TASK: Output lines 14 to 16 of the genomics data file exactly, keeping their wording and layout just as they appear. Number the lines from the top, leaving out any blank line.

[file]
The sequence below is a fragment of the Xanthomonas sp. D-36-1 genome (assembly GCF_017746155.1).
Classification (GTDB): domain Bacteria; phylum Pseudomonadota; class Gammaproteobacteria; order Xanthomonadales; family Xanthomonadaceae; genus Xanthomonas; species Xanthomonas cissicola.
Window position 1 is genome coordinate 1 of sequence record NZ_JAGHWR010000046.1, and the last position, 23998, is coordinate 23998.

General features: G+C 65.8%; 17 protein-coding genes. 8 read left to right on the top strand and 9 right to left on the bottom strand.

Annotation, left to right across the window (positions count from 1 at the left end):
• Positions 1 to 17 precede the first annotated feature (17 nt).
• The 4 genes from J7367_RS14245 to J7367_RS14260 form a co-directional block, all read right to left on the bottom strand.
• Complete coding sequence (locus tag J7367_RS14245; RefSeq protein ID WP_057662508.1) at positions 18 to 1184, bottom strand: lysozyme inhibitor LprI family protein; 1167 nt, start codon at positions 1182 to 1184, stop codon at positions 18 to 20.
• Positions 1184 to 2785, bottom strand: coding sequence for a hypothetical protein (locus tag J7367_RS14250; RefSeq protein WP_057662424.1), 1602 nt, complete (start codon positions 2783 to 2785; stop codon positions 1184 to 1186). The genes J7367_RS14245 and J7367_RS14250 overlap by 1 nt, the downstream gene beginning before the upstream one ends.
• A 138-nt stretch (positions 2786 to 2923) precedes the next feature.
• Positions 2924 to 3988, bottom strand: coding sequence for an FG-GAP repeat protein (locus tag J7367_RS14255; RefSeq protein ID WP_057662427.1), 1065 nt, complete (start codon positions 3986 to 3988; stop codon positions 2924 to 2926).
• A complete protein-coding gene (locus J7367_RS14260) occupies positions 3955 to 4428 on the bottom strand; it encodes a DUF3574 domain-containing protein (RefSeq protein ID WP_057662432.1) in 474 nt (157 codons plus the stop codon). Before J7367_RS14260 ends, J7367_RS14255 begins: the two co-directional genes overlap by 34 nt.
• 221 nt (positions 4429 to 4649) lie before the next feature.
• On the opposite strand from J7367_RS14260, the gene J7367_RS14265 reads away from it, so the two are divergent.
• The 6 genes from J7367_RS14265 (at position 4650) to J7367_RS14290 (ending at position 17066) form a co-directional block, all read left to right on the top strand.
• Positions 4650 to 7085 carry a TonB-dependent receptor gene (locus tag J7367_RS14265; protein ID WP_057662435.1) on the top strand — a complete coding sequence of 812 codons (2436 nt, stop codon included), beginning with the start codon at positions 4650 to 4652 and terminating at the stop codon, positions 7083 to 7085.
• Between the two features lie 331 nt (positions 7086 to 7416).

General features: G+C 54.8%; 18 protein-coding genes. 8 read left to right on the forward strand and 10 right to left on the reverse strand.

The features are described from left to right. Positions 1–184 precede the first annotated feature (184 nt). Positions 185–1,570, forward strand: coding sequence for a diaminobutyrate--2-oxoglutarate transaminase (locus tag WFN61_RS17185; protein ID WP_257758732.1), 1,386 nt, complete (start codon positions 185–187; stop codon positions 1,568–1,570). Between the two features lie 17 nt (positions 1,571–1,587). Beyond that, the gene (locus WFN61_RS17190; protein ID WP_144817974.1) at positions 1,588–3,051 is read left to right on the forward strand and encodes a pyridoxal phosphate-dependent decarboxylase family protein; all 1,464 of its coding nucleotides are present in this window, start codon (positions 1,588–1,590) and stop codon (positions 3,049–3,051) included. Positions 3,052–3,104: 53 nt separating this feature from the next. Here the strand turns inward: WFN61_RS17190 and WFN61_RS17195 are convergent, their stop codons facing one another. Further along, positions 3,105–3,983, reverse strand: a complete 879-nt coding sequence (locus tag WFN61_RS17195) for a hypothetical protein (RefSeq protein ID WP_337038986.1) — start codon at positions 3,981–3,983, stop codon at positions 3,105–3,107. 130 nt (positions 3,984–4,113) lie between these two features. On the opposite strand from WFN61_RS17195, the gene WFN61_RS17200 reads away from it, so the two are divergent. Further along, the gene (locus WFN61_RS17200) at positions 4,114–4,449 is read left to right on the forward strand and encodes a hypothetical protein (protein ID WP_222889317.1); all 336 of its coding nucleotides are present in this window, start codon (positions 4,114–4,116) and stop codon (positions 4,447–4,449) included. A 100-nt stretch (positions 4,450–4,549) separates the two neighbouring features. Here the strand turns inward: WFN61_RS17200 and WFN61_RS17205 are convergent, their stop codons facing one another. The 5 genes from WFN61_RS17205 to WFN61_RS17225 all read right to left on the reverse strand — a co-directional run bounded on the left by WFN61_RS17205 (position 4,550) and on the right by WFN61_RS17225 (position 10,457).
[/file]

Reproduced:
• On the opposite strand from J7367_RS14260, the gene J7367_RS14265 reads away from it, so the two are divergent.
• The 6 genes from J7367_RS14265 (at position 4650) to J7367_RS14290 (ending at position 17066) form a co-directional block, all read left to right on the top strand.
• Positions 4650 to 7085 carry a TonB-dependent receptor gene (locus tag J7367_RS14265; protein ID WP_057662435.1) on the top strand — a complete coding sequence of 812 codons (2436 nt, stop codon included), beginning with the start codon at positions 4650 to 4652 and terminating at the stop codon, positions 7083 to 7085.